All tagged historical fiction

If you want to send somebody “back,” you need to ask, “Back to what?” The next volume of my series, Once Upon a Time in the Texas Panhandle, is entitled, Colleen and the Statue. In the first chapter, teenaged Colleen is about to leave Ireland. In the second chapter, she is in Mackenzie, Texas—my invented town. It’s the 1950s, and she’s a young and single Irish Catholic—a religious and ethnic minority. She often hears Protestant “Anglos” whispering, “Why doesn’t she go back? We should send her back. We don’t need her kind here.”

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In recent times, starting in the mid-1920s and the 1930s, white supremacist groups, such as the modern KKK, have claimed the statues as their own—as heroic defenders of the white race. The original meaning has been co-opted, so that now—today—in the first decades of the Twenty-First Century, long after the last Confederate veteran has died, and after almost all the children of Confederate soldiers have passed away, the racists, the white supremacists, Aryan Nation members, neo-Nazis, neo-KKK members, and the like, have made the statues of the Confederate soldier into symbols of the so-called “movement” to defend and preserve the white race.

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Seventy-five years ago—on January 25, 1944—Army Air Forces 2nd Lt. Toney W. Gochnauer of Amarillo, Texas, disappeared. At the time twenty-four-years-old, he was co-pilot of a B24J Liberator bomber, which had departed from Kunming, China on a supply mission over the Himalayas to Chabau, India. The aircraft, with its crew of eight and four passengers, failed to arrive. On January 26, 1946, the lieutenant was declared, “Dead while Missing.” On May 13, 2019, his remains, which were found in wreckage near a rural village in eastern India, were identified, and he was declared, “Accounted For.”

It is inconceivable to me that Texas Gov. Greg Abbott would do what California Gov. Gavin Newsom just did: issue by executive order an official apology on behalf of the citizens of California for a history of “violence, maltreatment and neglect” against Native Americans. (Los Angeles Times, June 19, 2019.) It is also inconceivable to me that the Amarillo Globe-News would do what the Los Angeles Times just did: publish an editorial challenging the City Council to likewise issue an apology for its complicity in the genocide to which Gov. Newsom refers in the text of his apology. (Los Angeles Times, June 21, 2019.)

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The first chapter of my latest novel, Nadya: The Restoration of a Flying Tiger, is autobiographical. The little boy, “Jimmy Dade,” is me. The man, “Howie Hill,” is one of the Smyer brothers—embarrassingly I don’t remember his first name … maybe “Paul.” I remember so well the day I met him. It was the first time I realized what war does to a warrior. Like Chennault, he was a hero, but no book has been written about him, and he hasn’t even merited a footnote. As far as I know, no one in Amarillo remembers him or knows anything about him. His mother, his father and his brothers are long deceased. The Air Force undoubtedly didn’t know that he had died and so it furnished no marker for his grave, wherever it might be. Again embarrassingly, I forgot to put “Flying Tiger Smyer” in my novel’s Acknowledgements, even though he was the reason I wrote the book.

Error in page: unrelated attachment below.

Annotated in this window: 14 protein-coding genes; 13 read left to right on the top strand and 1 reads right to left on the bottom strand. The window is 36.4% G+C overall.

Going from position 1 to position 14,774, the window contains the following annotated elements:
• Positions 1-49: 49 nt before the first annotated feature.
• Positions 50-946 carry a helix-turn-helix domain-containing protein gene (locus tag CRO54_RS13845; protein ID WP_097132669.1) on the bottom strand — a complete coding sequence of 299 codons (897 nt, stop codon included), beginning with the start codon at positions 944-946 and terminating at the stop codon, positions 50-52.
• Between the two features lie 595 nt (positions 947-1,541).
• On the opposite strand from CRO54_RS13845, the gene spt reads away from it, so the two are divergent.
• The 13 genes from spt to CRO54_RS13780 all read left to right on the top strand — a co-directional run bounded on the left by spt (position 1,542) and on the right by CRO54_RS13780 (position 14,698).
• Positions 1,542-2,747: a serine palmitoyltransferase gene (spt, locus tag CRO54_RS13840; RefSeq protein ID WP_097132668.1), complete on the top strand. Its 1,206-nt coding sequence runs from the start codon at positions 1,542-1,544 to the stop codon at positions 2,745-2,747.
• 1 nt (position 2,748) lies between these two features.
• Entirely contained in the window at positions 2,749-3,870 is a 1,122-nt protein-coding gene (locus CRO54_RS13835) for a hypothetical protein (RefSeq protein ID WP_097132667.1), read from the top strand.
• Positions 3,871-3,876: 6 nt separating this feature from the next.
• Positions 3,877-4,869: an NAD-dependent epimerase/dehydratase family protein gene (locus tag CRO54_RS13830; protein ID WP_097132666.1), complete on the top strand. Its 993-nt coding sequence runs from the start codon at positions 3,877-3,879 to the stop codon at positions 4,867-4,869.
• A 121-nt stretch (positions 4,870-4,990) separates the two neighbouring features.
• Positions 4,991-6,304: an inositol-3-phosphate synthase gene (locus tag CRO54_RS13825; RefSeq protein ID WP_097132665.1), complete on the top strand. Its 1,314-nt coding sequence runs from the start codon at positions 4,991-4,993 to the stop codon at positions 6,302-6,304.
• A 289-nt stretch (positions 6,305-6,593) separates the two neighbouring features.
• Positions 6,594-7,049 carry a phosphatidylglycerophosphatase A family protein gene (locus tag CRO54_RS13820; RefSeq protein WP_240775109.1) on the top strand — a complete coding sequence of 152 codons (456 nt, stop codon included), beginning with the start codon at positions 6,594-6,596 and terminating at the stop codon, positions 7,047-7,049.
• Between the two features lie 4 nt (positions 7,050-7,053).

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I was surprised when the public librarian in a small town in Virginia rejected the idea of placing my novels in her library, saying, “They’re too regional—they’re all set in the Texas Panhandle. I don’t think my patrons here in Northern Virginia are interested in stories that take place out West. They want stories set in their part of the country.”

I can’t say that she was wrong about her patrons. Maybe they really are that limited in what they will read. But she certainly was wrong in saying that a story can be “too regional,” and for that reason would not be of interest to anyone who is not from wherever the story takes place.

Good stories are timeless and “place-less.”

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It seems that most people don’t ask themselves, “Who am I?” Most people know who their parents are—and their grandparents and even their eight great-grandparents. So it seems that they’re sure of their ethnicity, religion and nationality. So it seems if you ask most people whether they know who they are, they’ll suppose it’s a trick question, and they’ll answer you unabashedly, “Sure, yes—of course I know who I am!”  But some people are not so sure.

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“[Good-bye] to officers who put ‘duty’ above ‘ethics,’ and to the troops who regularly complained that the Army’s Rules of Engagement were too strict—as if more brutality, bombing and firepower (with less concern for civilians) would have brought victory instead of stalemate.”

Words of Major Danny Sjursen, West Point graduate, who retired in 2018, after 18 years in the Army and 11 deployments, often to war zones. Words very unusual for a multi-medalist soldier who was teaching history at West Point. He had become a disillusioned pacifist after what he saw in his deployments to Iraq and Afghanistan—and he gave up his once-promising career, in order to speak out.

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Through the stories I tell in my novels, which are centered in-and-around the fictitious town of Mackenzie, I narrate the history of Amarillo, Texas and the Texas Panhandle, but using the genre of historical novel, rather than using so-called objective history. Each character embodies a different part of the region’s society, culture and history, during the last decades of the nineteenth century and the first half of the twentieth.

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